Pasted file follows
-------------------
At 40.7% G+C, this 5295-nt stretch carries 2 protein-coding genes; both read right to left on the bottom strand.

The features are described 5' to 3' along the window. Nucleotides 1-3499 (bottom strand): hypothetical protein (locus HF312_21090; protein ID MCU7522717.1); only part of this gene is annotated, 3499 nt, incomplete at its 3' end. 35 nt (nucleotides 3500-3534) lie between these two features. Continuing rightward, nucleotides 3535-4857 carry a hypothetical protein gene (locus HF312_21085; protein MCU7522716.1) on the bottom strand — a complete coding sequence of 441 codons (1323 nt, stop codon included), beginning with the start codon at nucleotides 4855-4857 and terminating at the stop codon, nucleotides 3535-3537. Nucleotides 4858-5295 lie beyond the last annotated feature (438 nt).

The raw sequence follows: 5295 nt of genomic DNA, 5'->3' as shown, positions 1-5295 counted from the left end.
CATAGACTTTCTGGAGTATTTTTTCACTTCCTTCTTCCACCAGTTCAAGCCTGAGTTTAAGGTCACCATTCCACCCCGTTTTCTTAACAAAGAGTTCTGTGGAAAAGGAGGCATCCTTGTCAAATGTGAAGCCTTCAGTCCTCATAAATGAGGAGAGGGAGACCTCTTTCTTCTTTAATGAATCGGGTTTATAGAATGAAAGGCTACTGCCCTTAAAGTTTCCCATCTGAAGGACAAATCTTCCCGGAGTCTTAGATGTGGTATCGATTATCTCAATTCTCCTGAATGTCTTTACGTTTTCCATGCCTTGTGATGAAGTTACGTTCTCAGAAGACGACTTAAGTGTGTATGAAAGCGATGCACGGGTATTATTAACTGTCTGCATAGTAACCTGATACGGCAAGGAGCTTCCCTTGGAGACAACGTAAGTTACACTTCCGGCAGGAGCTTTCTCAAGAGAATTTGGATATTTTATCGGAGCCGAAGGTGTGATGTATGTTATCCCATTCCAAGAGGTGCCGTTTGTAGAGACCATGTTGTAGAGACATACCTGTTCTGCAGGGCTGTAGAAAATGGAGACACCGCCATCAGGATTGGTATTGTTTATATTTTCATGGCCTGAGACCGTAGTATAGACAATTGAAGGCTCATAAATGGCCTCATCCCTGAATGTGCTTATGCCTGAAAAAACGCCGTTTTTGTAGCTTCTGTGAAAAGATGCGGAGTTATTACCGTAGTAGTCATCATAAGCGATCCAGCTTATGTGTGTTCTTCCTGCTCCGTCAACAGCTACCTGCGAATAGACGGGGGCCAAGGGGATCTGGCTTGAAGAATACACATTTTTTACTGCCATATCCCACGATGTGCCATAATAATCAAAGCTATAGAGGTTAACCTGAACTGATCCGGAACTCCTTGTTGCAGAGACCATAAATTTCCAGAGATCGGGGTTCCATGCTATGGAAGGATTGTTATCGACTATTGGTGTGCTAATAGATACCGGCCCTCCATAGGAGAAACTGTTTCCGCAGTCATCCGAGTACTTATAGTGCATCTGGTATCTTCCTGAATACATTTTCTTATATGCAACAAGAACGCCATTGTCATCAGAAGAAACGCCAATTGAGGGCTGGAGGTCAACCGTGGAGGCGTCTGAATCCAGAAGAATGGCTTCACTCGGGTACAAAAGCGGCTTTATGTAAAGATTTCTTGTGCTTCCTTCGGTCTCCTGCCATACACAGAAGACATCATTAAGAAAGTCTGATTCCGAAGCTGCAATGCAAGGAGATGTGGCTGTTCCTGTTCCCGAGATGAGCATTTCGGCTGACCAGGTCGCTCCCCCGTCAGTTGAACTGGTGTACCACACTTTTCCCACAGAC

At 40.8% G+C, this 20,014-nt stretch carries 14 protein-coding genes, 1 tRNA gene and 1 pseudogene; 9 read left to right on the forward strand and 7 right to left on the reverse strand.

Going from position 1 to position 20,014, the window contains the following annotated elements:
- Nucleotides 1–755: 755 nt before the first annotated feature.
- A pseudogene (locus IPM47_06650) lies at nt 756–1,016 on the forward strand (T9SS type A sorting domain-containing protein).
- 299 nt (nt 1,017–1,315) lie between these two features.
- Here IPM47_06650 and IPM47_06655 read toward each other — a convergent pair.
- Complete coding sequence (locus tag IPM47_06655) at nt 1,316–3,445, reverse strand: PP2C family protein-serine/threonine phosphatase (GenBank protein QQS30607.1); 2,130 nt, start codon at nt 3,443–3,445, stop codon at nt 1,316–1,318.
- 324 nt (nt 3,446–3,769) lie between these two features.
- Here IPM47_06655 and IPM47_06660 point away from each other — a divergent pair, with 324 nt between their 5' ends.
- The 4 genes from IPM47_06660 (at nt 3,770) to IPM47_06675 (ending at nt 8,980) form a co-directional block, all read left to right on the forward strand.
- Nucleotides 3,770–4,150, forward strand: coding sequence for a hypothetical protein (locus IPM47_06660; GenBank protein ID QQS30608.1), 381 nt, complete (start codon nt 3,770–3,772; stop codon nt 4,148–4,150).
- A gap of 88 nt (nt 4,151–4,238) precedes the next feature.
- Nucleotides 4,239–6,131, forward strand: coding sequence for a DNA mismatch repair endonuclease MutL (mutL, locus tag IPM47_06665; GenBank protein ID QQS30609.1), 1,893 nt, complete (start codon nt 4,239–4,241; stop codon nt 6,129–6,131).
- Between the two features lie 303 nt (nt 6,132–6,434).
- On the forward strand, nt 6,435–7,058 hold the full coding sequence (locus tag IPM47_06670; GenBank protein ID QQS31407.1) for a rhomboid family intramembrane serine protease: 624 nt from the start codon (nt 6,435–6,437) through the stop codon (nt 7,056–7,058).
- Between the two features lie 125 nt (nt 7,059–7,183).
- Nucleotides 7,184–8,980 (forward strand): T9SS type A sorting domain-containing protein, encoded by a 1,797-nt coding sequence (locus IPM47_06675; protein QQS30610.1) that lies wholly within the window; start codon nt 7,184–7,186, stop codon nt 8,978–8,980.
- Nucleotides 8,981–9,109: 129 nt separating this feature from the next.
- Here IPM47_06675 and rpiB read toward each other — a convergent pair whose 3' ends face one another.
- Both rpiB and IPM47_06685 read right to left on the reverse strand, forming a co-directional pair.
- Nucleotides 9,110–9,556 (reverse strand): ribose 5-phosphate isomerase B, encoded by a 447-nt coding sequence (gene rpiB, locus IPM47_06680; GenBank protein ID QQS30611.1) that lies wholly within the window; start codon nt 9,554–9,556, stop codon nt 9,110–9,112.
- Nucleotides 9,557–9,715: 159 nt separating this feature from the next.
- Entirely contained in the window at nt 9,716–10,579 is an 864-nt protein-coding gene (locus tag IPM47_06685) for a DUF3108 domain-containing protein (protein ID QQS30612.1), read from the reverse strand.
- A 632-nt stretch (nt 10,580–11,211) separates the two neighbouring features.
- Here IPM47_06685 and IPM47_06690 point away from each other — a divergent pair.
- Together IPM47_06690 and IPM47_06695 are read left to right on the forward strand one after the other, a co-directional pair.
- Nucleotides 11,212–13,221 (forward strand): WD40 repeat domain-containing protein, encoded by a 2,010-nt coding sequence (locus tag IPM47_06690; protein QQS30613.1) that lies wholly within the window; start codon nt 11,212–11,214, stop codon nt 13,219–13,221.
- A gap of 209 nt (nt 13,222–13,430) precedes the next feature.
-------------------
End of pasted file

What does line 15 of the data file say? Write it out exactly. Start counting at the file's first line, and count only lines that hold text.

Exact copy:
- Nucleotides 3,770–4,150, forward strand: coding sequence for a hypothetical protein (locus IPM47_06660; GenBank protein ID QQS30608.1), 381 nt, complete (start codon nt 3,770–3,772; stop codon nt 4,148–4,150).